Cornerstone of MTA’s Fast-Track Plans Racking Up Delays and Dollars
The MTA’s multi-billion-dollar quest to speed up subway trips by replacing ancient signals is running into delays and cost increases.
The transit agency plans to spend more than $7 billion for new signals on sections of six lines as part of its 2020 to 2024 capital program. But snags with ongoing signal replacement projects in Queens and Brooklyn underscore the headaches and challenges that can accompany such ambitious and intricate projects.
“In terms of the daily experience that riders encounter, this is the biggest issue in terms of reliability,” said Ben Fried of TransitCenter, a transit research and advocacy organization.
On many lines, the traffic lights and indicators can date to the 1930s, limiting capacity on a system strained by high ridership prior to the pandemic. But with commuters steadily returning, state-of-the-art signals are key to MTA’s $51 billion five-year capital plan to upgrade the transit system.
“The benefits are great,” Robert Gomez, the MTA’s chief signals engineer, told the agency’s board Monday. “They provide for better service, faster running times, more capacity, shorter [waits] and bring the system to a state of good repair.”
The only two lines in the subway system equipped with modern so-called communications-based train control (CBTC) signals — the L and the No. 7 — produced some of the highest weekday on-time performance in October, MTA figures show, at 93% and 91%, respectively. That’s above a systemwide average of 83% last month.
Meanwhile, the latest estimates for “substantial completion” of launching a similar signal system along stretches of the E, F, M and R lines that run beneath Queens Boulevard and the elevated F and G lines in Brooklyn have been pushed back, MTA officials said this week.
The $663 million Queens Boulevard CBTC project, which was supposed to be in service this past March, is now scheduled to be operational by the end of the year, according to MTA documents — with its budget increasing to $729 million.
“It does happen far too often,” Andrew Albert, an MTA board member, said of the delays. “There will be some growing pains as different signal systems are phased in and phased out.”
And the project along Brooklyn’s elevated F line — aka the Culver Line — to modernize signals along nearly five miles of track between Church Avenue and West 8th Street, is experiencing COVID-driven delays that have pushed the substantial completion date from August 2022 to June 2023, MTA documents show.
A third signal project — which will modernize signals along the Eighth Avenue Line from 59th Street-Columbus Circle to High Street in Brooklyn — remains on time, according to the MTA, which expects the $760 million job to be completed by January 2025.
For riders on the Queens Boulevard Line, the work translates to continued weekend service diversions, with trains switching from local to express and vice versa as part of a job that began in 2017.
“The R is very slow because it’s practically the only local train we have on weekends, the E and F are way too slow and way too full,” said Martha Ligia, 62, who commutes between Manhattan and Queens on weekends to her job as a janitor. “Taking the E or F from Manhattan to Queens is a mess.”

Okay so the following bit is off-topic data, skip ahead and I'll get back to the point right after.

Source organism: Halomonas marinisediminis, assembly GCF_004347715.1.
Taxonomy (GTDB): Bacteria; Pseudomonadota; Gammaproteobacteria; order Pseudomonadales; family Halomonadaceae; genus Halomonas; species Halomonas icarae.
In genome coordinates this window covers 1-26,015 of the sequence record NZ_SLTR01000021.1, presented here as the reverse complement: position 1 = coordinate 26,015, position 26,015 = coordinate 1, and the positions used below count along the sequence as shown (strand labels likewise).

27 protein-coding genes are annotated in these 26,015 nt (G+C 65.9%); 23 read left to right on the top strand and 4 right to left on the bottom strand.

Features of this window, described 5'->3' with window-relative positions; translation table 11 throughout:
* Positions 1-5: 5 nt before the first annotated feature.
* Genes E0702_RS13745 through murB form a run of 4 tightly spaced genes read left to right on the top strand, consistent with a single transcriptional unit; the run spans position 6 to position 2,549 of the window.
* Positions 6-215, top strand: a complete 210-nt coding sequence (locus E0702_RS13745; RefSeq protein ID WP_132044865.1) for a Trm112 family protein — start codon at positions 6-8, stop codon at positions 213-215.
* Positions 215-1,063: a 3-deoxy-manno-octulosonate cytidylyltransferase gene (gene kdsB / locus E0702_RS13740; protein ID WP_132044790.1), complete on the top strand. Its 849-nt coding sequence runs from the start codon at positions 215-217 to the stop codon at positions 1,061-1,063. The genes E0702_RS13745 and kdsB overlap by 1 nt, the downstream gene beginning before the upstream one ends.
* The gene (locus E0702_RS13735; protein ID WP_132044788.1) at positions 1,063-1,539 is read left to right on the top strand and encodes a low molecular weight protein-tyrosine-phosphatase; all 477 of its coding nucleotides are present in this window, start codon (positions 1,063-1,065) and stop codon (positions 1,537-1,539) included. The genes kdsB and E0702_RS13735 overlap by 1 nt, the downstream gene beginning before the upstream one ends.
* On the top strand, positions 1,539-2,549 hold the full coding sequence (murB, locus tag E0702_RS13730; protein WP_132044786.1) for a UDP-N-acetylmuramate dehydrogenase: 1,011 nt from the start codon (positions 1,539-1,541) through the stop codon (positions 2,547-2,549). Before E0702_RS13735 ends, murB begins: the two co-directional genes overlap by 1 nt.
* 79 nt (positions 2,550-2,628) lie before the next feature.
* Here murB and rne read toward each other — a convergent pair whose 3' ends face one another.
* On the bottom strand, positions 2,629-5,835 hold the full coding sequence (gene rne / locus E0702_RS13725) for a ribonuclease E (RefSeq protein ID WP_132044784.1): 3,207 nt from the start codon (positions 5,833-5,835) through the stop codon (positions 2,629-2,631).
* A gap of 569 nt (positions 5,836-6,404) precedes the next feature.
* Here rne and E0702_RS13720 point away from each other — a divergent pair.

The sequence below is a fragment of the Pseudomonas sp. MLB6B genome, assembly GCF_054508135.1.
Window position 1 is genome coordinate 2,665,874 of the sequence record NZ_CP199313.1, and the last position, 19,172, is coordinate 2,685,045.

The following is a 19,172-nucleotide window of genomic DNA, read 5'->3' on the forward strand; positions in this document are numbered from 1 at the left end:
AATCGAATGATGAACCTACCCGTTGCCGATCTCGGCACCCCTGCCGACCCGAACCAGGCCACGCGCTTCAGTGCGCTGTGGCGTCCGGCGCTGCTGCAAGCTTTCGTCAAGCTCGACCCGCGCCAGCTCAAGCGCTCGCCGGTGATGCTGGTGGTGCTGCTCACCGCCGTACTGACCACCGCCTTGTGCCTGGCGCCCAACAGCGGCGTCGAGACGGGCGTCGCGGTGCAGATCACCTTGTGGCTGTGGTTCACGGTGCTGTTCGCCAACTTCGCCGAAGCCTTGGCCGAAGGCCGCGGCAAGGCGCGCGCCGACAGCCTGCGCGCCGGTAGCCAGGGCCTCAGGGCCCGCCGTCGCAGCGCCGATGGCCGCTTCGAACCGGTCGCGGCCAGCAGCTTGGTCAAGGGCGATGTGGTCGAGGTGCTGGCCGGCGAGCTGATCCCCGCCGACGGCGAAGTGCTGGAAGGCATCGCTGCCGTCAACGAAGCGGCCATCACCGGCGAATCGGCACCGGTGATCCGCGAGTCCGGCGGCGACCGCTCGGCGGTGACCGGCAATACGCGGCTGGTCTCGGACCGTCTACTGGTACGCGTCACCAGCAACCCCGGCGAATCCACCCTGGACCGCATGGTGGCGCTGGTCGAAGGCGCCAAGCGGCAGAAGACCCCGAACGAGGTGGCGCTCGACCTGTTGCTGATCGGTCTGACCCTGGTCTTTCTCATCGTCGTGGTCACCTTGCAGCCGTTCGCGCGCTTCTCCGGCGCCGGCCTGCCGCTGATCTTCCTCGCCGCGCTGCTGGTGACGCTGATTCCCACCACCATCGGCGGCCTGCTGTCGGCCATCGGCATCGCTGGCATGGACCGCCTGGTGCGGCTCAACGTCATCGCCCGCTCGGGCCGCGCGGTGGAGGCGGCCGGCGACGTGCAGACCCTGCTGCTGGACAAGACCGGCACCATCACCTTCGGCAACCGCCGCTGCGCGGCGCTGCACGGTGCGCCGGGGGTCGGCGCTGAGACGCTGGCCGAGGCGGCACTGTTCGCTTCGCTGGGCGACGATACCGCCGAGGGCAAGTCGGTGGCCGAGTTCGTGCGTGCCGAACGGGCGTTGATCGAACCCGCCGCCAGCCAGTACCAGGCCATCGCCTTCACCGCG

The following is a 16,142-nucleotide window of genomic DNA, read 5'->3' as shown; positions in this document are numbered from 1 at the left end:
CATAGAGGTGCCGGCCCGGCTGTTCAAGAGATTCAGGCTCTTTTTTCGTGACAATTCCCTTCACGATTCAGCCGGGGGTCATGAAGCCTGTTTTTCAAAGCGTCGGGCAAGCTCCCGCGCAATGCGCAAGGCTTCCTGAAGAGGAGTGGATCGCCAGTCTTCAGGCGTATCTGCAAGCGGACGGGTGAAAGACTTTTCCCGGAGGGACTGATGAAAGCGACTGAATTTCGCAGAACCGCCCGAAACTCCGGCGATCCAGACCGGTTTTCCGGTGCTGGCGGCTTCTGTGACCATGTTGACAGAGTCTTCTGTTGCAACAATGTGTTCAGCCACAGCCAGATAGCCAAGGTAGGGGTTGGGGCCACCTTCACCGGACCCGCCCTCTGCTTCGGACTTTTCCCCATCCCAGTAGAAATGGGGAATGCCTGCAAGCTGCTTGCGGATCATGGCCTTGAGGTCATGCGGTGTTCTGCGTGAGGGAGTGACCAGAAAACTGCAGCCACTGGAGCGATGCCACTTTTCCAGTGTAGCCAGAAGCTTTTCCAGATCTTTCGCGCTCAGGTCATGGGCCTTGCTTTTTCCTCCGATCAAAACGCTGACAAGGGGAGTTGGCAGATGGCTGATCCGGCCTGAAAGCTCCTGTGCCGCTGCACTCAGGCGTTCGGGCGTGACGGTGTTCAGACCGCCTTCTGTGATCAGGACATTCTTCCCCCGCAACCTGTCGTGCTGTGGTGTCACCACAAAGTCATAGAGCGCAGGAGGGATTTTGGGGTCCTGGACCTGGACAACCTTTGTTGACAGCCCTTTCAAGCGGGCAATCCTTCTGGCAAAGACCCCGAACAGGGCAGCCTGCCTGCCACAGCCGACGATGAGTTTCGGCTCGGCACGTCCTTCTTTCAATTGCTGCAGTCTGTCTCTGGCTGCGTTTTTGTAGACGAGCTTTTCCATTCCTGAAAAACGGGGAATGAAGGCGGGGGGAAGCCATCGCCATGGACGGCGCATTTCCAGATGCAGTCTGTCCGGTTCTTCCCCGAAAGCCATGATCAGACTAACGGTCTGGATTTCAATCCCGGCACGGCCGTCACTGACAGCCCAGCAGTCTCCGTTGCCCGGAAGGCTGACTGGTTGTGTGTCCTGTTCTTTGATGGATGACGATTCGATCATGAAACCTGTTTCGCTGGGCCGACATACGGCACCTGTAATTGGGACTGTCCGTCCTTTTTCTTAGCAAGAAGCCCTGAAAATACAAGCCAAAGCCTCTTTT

MTA officials have pinned the repeated resignaling delays along the Queens Boulevard Line on having to integrate technology from two different suppliers, and on software and hardware issues that caused a four-month slowdown in July.
“Think of if you were going to buy a lot of phones and you said iOS and Android had to work seamlessly together,” a senior MTA official told THE CITY Tuesday. “That’s a little bit of a process.”
An independent engineering consultant’s report in MTA board documents cited multiple concerns that could cause more delays on other signal projects — including software, communication and interoperability issues.
The report also points to the need for increased track access for crews, which Gomez, the signals chief, said has driven budget overruns.
The elevated F line project was slowed, according to the MTA, because of COVID-related snags in the delivery of equipment and materials, as well as deterioration of the elevated structure.
The independent engineering consultant’s report for the $428 million Culver Line project blamed an earlier seven-month delay in delivering signal cable on “poor project planning and coordination by the contractor.”
It also forecasts an additional three-month delay due to incomplete construction and testing and points out that the technical issues affecting CBTC work along the Queens Boulevard Line may surface on the Culver Line.
MTA officials said past signal upgrade projects on the L and No. 7 lines provided valuable lessons for the agency as it tries to expand the number of routes where trains can run more closely together.
Fried, of TransitCenter, said the MTA will need to have signal work done more than “in drips and drabs” on nights and weekends if it hopes to meet its ambitious goals for the new capital plan.
“It matters for everyone who’s riding the system now,” he said. “And it’s going to be a huge deal in terms of generating ridership gains in the future and getting people back on board.”
This article was originally posted on Cornerstone of MTA’s Fast-Track Plans Racking Up Delays and Dollars